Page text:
Blue Light Cystoscopy (BLC®) with Cysview® is included in U.S. and international industry guidelines. These key industry organizations acknowledge the clinical value of this leading-edge drug-device technology.
Diagnosis and Treatment of Non-Muscle Invasive Bladder Cancer: AUA/SUO Joint Guideline 2016 (Amended 2020)1
The American Urological Association and the Society of Urologic Oncology included this statement in their 2016 guideline (amended 2020).
#30. In a patient with NMIBC, a clinician should offer blue light cystoscopy at the time of TURBT, if available, to increase detection and decrease recurrence. (Moderate Recommendation; Evidence Strength: Grade B)
Cysview may not detect all malignant lesions. False-positive fluorescence may occur due to inflammation, cystoscopic trauma, scar tissue, previous bladder biopsy, recent BCG immunotherapy or intravesical chemotherapy.
Cysview is not a replacement for random biopsies or other procedures used in the detection of bladder cancer. Please see Full Prescribing Information.
For more information review the Important Risk & Safety Information at the bottom of this page.
- At the time of resection of suspected bladder cancer, a clinician should perform a thorough cystoscopic examination of a patient’s entire urethra and bladder that evaluates and documents tumor size, location, configuration, number, and mucosal abnormalities. (Clinical Principle)
- At initial diagnosis of a patient with bladder cancer, a clinician should perform complete visual resection of the bladder tumor(s), when technically feasible. (Clinical Principle)
- A clinician should perform upper urinary tract imaging as a component of the initial evaluation of a patient with bladder cancer. (Clinical Principle)
- In a patient with a history of NMIBC with normal cystoscopy and positive cytology, a clinician should consider prostatic urethral biopsies and upper tract imaging, as well as enhanced cystoscopic techniques (blue light cystoscopy, when available), ureteroscopy, or random bladder biopsies. (Expert Opinion)
- At the time of each occurrence/recurrence, a clinician should assign a clinical stage and classify a patient accordingly as “low-,” “intermediate-,” or “high-risk.” (Moderate Recommendation; Evidence Strength: Grade C)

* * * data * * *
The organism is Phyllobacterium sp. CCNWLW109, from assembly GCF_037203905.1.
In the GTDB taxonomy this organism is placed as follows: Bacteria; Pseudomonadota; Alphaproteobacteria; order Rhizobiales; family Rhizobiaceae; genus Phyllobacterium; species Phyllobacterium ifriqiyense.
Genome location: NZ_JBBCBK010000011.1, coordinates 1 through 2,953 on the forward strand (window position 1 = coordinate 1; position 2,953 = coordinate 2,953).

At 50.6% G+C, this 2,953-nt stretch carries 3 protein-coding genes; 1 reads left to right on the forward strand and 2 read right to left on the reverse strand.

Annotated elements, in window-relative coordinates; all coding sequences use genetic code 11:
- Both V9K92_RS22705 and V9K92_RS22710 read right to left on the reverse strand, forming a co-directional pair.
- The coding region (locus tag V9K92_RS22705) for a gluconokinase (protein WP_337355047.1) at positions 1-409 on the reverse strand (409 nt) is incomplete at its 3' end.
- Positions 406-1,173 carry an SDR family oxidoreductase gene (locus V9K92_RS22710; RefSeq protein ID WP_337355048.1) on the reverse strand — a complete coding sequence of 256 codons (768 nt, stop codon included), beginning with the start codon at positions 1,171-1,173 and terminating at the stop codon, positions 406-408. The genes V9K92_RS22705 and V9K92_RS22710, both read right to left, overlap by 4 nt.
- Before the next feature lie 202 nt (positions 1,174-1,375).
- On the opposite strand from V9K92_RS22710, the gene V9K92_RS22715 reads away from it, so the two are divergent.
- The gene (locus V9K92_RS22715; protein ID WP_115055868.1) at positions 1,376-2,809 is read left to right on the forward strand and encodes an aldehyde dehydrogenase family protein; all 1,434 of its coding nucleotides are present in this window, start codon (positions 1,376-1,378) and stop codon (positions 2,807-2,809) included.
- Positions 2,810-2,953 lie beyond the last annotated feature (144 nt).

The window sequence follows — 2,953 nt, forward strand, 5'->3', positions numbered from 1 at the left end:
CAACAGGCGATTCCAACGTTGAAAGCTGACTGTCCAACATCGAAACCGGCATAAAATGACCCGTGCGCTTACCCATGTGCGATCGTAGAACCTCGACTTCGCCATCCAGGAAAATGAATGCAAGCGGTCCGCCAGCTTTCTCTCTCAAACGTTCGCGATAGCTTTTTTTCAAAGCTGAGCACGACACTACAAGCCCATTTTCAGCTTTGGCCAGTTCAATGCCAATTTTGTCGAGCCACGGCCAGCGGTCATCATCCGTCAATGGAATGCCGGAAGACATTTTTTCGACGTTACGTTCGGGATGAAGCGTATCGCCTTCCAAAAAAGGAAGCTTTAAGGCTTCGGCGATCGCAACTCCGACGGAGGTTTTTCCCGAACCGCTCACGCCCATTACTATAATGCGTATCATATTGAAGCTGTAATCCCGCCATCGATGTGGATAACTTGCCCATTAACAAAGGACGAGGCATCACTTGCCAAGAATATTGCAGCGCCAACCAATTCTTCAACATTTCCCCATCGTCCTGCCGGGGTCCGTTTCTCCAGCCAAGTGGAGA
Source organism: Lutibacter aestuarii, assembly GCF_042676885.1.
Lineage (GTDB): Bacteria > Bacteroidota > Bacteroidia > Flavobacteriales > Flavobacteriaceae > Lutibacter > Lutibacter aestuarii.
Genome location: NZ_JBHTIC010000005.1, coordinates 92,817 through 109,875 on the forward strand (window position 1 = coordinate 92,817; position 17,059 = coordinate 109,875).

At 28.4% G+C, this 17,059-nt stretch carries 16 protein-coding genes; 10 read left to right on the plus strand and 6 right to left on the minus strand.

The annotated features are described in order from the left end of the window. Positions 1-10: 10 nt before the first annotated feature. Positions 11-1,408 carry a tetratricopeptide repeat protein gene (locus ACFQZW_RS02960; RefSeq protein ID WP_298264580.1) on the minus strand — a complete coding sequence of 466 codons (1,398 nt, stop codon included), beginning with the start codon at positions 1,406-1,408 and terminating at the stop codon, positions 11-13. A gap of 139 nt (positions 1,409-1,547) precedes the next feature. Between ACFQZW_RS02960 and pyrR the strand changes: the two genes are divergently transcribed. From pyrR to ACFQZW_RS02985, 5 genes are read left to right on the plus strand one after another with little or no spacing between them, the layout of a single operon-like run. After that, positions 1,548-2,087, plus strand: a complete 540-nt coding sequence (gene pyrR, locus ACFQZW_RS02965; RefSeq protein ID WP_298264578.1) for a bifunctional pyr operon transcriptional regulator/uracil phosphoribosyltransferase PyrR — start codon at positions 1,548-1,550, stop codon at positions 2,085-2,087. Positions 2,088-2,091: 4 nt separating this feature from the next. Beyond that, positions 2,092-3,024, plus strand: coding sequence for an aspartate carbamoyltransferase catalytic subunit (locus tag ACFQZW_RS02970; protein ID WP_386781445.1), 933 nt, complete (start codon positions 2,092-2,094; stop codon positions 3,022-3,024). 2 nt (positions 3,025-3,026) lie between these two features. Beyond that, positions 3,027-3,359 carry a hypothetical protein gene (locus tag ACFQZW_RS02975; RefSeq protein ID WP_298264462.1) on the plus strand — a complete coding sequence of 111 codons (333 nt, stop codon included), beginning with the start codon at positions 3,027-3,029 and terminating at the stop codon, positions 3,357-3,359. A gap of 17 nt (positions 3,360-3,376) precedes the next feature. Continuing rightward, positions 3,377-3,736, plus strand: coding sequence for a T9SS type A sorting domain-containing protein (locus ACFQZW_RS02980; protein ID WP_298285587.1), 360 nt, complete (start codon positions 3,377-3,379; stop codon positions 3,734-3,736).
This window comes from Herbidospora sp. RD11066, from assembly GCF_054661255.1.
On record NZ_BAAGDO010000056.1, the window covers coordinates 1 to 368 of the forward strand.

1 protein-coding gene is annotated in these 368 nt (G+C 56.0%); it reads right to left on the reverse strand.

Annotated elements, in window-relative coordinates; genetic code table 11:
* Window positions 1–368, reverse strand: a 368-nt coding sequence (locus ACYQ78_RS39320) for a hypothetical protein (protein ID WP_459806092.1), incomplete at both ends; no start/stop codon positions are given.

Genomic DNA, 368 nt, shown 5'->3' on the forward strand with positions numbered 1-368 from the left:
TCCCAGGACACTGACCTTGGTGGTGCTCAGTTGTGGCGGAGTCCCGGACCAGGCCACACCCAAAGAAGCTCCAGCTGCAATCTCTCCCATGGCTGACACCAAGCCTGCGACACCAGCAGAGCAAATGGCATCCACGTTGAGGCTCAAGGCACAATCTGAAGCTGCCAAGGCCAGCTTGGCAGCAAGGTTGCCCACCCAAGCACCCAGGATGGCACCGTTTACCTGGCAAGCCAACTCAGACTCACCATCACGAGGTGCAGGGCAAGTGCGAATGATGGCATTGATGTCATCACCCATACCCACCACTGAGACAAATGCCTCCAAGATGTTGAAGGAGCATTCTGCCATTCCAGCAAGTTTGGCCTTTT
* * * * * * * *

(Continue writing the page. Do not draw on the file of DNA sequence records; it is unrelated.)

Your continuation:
|AUA Risk Stratification for Non-Muscle Invasive Bladder Cancer|
|Low Risk||Intermediate Risk||High Risk|
|LGa solitary Ta ≤ 3cm||Recurrence within 1 year, LG Ta||HG T1|
|PUNLMPb||Solitary LG Ta > 3cm||Any recurrent, HG Ta|
|LG Ta, multifocal||HG Ta, >3cm (or multifocal)|
|HGc Ta, ≤ 3cm||Any CISd|
|LG T1||Any BCG failure in HG patient|
|Any variant histology|
|Any HG prostatic urethral involvement|
|aLG = low grade; bPUNLMP = papillary urothelial neoplasm of low malignant potential;
cHG = high grade; dCIS=carcinoma in situ; eLVI = lymphovascular invasion
National Comprehensive Cancer Network Clinical Practice Guidelines in Oncology (NCCN Guidelines®) for Bladder Cancer (Updated 2021)2
The NCCN Guidelines state in the Principles of Surgical Management section for TURBT:
Enhanced cystoscopy may be helpful in identifying lesions not visible using white light cystoscopy.
Consider enhanced cystoscopy (if available) for initial evaluation or when positive urine cytology.
1 American Urological Association/Society of Urologic Oncology Non-Muscle Invasive Bladder Cancer Guideline 2016. https://www.auanet.org/guidelines/bladder-cancer-non-muscle-invasive-(2016)#x2572. Published 2016. Accessed January 17, 2019
2 Referenced with permission from the NCCN Clinical Practice Guidelines in Oncology (NCCN Guidelines® ) for Bladder Cancer. Version 3.2021. © National Comprehensive Cancer Network, Inc. 2021. All rights reserved. Accessed April 26, 2021. To view the most recent and complete version of the guidelines, go online to NCCN.org. NCCN makes no warranties of any kind whatsoever regarding their content, use or application and disclaims any responsibility for their application or use in any way.